Jamar ALLEN, Appellant v. STATE of Mississippi, Appellee
¶1. Jamar Allen was convicted of two counts of aggravated assault, one count of shooting into a dwelling, and one count of being a felon in possession of a firearm. The Alcorn County Circuit Court sentenced Allen to serve two consecutive twenty-year terms in the custody of the Mississippi Department of Corrections for the aggravated assault convictions. For the remaining convictions, the court sentenced Allen to serve two consecutive ten-year terms, with ten years suspended for each term, and five years of post-release supervision. The sentences for the last two convictions were set to run consecutively with the sentences for the aggravated assaults. Allen filed a motion for judgment notwithstanding the verdict or a new trial, which the court denied. Allen appealed.
¶2. Allen raises two issues on appeal: (1) the prosecutor's remarks during closing arguments warrant reversal; and (2) his counsel was ineffective for failing to request a circumstantial-evidence jury instruction. Finding no reversible error, we affirm Allen's convictions and sentences.
¶3. Allen moved in with his girlfriend, Charity Payne, in late January 2017. On February 12, 2017, Payne ended her relationship with Allen after he became aggressive and threatened to “shoot the place up” if he caught other men around her. That same day, Payne asked her ex-boyfriend Larry Hope to stay at her house because she needed protection from Allen. Allen returned to Payne's house around 8 p.m. to retrieve his clothes. When he arrived, he saw Hope there, and a fight ensued between the two men. The fight ended with Allen and Hope shaking hands and Allen leaving without his clothes.
¶4. Around 3 a.m. the next morning, Allen returned to Payne's house and knocked on the door, demanding his clothes. Payne looked out the window and saw Allen. Payne gathered Allen's clothes in a black garbage bag, opened the door, and threw the bag out. She made eye contact with Allen before she closed the door. Hope also saw Allen's face. When Payne closed the door, she heard eight or nine gunshots from outside. Payne was struck in the chest, and Hope was struck in the back.
¶5. Hope called 911. When the officers arrived, Payne stated that Allen had shot them.
Notably, neither Payne nor Hope saw Allen with a gun. A private security guard also arrived at the scene after hearing the gunshots. He stated that around 2 a.m. he saw a man standing outside of Payne's house “looking suspicious.” Investigators recovered eight spent shell casings from the crime scene but did not find a gun. They also documented the bullet holes in Payne's house.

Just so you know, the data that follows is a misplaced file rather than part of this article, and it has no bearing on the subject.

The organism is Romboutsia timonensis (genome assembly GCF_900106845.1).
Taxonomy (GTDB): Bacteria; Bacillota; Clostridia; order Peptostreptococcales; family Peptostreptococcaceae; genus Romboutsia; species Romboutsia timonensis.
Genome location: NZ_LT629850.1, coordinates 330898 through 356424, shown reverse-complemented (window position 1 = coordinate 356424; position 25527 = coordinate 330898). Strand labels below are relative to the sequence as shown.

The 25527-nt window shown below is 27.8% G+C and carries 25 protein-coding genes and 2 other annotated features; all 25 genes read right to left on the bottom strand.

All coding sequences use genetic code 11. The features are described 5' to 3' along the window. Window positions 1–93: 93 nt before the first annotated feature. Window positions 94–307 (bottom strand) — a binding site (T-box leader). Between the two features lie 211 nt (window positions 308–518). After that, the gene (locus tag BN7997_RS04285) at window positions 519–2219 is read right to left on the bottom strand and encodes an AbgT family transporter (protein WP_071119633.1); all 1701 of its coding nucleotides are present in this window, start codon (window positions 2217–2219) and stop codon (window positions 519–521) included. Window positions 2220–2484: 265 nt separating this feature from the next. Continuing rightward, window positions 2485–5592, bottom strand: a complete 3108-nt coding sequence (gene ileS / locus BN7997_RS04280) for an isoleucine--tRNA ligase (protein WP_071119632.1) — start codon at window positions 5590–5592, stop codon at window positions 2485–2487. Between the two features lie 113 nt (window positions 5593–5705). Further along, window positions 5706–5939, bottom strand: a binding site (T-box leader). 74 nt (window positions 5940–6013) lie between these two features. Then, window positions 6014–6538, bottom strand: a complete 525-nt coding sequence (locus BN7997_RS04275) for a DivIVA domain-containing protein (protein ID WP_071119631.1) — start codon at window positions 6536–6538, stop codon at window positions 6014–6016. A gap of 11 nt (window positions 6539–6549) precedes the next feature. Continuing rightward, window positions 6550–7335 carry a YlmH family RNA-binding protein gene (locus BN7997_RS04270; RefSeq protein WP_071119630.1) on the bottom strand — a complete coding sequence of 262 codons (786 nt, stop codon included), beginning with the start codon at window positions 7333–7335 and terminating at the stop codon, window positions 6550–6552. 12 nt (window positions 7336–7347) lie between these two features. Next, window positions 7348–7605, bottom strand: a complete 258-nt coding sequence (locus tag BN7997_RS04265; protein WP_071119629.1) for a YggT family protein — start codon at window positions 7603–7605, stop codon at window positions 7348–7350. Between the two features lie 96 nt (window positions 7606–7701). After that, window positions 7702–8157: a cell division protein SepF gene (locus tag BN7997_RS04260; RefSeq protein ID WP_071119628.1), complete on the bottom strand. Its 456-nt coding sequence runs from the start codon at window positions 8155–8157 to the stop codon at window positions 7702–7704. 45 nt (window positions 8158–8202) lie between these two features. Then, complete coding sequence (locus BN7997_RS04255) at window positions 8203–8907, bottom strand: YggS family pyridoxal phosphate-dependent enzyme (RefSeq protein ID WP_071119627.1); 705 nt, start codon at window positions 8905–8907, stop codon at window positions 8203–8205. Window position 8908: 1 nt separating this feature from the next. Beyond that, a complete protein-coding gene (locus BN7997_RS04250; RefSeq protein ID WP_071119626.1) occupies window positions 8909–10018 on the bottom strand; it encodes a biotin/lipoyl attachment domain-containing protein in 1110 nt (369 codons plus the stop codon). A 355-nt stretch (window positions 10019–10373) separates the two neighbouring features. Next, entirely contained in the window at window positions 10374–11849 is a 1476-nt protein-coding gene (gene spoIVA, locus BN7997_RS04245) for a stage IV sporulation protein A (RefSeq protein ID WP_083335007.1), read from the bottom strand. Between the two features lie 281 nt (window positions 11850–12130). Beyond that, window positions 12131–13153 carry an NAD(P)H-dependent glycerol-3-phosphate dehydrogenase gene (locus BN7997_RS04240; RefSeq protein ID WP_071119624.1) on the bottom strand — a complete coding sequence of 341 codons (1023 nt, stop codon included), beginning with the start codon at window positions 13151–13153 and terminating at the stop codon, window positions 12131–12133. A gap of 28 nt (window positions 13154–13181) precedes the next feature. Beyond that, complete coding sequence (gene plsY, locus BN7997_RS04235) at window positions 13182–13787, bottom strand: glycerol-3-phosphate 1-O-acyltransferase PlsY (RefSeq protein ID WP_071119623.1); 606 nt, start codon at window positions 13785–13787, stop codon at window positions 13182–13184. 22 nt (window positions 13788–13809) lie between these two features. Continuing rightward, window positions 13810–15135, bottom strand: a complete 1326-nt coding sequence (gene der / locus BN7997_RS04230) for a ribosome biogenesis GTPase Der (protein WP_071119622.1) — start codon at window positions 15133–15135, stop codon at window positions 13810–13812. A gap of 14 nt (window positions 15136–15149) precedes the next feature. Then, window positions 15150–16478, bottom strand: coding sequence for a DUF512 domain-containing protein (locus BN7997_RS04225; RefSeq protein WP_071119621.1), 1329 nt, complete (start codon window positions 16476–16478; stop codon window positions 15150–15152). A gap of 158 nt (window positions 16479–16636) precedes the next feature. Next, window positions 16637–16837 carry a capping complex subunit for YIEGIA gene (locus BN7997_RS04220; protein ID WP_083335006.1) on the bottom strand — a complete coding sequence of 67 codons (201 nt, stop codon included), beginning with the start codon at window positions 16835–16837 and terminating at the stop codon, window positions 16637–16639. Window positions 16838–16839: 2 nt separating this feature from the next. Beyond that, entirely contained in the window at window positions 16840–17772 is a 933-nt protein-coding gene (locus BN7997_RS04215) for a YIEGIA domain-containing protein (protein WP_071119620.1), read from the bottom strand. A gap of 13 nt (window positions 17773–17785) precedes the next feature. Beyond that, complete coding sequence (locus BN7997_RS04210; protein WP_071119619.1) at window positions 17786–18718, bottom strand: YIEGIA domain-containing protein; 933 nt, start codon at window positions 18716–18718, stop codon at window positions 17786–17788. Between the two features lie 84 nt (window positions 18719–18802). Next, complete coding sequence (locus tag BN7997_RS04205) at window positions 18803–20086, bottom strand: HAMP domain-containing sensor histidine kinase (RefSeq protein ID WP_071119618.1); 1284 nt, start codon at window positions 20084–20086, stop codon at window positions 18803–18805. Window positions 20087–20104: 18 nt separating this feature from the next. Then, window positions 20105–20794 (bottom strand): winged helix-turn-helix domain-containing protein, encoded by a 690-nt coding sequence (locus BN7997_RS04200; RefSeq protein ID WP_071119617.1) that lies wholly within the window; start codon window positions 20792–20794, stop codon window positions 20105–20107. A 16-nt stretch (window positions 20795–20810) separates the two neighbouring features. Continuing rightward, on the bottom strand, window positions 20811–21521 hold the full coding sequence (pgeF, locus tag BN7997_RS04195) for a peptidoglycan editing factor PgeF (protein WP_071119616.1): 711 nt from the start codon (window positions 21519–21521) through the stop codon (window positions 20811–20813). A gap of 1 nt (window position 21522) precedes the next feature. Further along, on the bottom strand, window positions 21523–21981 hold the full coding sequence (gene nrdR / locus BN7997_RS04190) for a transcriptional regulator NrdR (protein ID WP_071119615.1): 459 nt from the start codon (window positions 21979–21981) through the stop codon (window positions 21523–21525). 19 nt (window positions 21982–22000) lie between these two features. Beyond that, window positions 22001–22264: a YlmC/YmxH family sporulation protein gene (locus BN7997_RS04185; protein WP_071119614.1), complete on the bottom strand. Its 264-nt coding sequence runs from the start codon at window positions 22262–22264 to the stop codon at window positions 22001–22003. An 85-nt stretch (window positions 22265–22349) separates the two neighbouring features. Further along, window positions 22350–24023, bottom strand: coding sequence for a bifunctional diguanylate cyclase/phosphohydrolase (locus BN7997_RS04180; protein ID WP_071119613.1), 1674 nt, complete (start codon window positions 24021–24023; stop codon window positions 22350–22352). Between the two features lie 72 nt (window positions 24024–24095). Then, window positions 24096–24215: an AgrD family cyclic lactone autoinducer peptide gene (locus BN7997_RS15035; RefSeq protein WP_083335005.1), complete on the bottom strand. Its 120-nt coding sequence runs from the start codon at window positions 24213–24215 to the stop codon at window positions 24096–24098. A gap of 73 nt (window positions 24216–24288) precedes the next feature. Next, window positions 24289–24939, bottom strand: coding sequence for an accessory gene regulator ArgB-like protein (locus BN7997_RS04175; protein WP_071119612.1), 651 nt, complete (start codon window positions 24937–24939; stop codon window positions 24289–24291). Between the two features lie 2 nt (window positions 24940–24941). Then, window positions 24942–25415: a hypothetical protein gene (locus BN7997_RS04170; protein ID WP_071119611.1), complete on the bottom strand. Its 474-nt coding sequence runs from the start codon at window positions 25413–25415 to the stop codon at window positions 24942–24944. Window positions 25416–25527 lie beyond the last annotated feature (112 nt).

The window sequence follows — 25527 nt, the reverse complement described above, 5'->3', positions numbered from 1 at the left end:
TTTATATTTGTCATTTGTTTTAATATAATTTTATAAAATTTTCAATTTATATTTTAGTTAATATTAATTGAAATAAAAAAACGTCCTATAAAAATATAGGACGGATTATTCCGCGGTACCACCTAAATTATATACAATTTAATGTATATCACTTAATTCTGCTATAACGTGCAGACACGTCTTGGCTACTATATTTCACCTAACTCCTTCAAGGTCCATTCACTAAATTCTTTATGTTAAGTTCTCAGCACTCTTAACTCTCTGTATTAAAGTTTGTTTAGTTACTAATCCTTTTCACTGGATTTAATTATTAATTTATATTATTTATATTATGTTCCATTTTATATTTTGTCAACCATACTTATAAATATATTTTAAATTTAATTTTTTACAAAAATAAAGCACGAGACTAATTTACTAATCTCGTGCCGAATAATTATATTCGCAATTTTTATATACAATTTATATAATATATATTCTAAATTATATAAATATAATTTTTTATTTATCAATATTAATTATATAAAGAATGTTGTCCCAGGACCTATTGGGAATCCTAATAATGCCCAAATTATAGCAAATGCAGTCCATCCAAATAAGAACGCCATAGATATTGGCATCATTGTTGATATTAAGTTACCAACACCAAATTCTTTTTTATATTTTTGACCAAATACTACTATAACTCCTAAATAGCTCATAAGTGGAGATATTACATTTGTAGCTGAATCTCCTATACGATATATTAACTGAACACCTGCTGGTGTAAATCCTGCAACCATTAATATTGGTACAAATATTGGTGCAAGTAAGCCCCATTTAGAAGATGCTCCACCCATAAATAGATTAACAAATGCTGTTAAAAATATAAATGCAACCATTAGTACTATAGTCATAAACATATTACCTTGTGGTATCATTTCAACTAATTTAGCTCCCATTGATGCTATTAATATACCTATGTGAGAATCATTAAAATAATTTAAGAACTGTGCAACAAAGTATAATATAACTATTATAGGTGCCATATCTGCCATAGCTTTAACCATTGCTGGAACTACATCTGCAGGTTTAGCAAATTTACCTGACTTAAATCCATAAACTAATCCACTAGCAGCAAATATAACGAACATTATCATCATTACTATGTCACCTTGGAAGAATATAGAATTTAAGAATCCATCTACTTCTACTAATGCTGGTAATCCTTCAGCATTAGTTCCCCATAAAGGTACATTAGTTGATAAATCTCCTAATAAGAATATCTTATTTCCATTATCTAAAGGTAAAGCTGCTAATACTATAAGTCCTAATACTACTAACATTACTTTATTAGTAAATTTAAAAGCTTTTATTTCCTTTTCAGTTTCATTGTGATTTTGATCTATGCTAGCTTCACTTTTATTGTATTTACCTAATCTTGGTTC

¶6. While Sergeant Ken Walker was inspecting Payne's backyard, he saw a small black Nissan or Toyota with its engine running. He watched as the vehicle drove away without its headlights on. As the vehicle braked, Sergeant Walker noticed the driver's side taillight did not work. When Captain Ben Moore arrived, Sergeant Walker told him about the suspicious vehicle. A few weeks before, Captain Moore had pulled over a similar vehicle with a broken taillight. During that traffic stop, Captain Moore arrested the driver, Allen, because there was a warrant out for his arrest in Wisconsin, but then Captain Moore released Allen.1
¶7. Captain Moore contacted Detective Jerry Rogers to help locate Allen. Detective Rogers located the vehicle from Captain Moore's traffic stop and issued a “be on the lookout” notice for Allen. Allen was eventually located in custody in Milwaukee, Wisconsin. No weapon was ever recovered.
1. Prosecutorial Misconduct
¶8. After Allen's arrest and transport back to Mississippi, a trial commenced on July 30, 2019. A jury convicted Allen of two counts of aggravated assault, one count of shooting into a dwelling, and one count of being a felon in possession of a firearm. Allen first argues that the State committed prosecutorial misconduct during its closing argument when it “asked the jury to consider Allen's travel to Wisconsin as inculpatory evidence of flight.” Specifically, the State said, “There's no gun because [Allen] ran off back to Wisconsin, that's why there's no gun.” Allen's attorney immediately objected and requested a mistrial, which the court overruled and denied.
¶9. “The standard of review that appellate courts must apply to lawyer misconduct during opening statements or closing arguments is whether the natural and probable effect of the improper argument is to create unjust prejudice against the accused so as to result in a decision influenced by the prejudice so created.” Jackson v. State, 174 So. 3d 232, 236 (¶9) (Miss. 2015). “Even when a prosecutor has made an impermissible comment, this Court requires a showing of prejudice to warrant reversal.” Outerbridge v. State, 947 So. 2d 279, 286 (¶23) (Miss. 2006).
¶10. At the outset, we acknowledge that the State's comment is not evidence of flight. The prosecutor did not state that Allen traveled to Wisconsin because he was guilty or fled Mississippi because he was guilty. Rather, he suggested that no weapon was recovered because Allen presumably took it with him to Wisconsin. After review, we cannot say that any of the prosecutor's actions in this case “create[d] unjust prejudice against the accused so as to result in a decision influenced by the prejudice so created.” Jackson, 174 So. 3d at 236 (¶9).
¶11. Even if the State had committed prosecutorial misconduct with this statement, the error would be harmless based on the overwhelming evidence of guilt. See, e.g., Harris v. State, 37 So. 3d 1237, 1247 (¶38) (Miss. Ct. App. 2010) (holding that “[t]he strength of the State's evidence against Harris was such that if the improper comments by both prosecutors were removed, we are convinced beyond a reasonable doubt, that the jury would have reached the same verdict based on the evidence presented at trial”). Payne testified that Allen threatened to “shoot the place up” if he caught her with other men. The first time Allen returned to Payne's house to get his clothes, he and Hope got into a fight. Later that same night, the second time Allen came to get his clothes, Payne opened the door and threw out his clothes. Both Payne and Hope saw Allen before Payne closed the door. Immediately after Payne closed the door, Payne and Hope were struck by projectiles. Finally, the suspicious vehicle found leaving the scene was confirmed to be the same vehicle driven by Allen in a previous traffic stop. Accordingly, even if the prosecutor's statement was an improper comment, we find any error harmless due to the overwhelming evidence of guilt produced by the State.
2. Ineffective Assistance of Counsel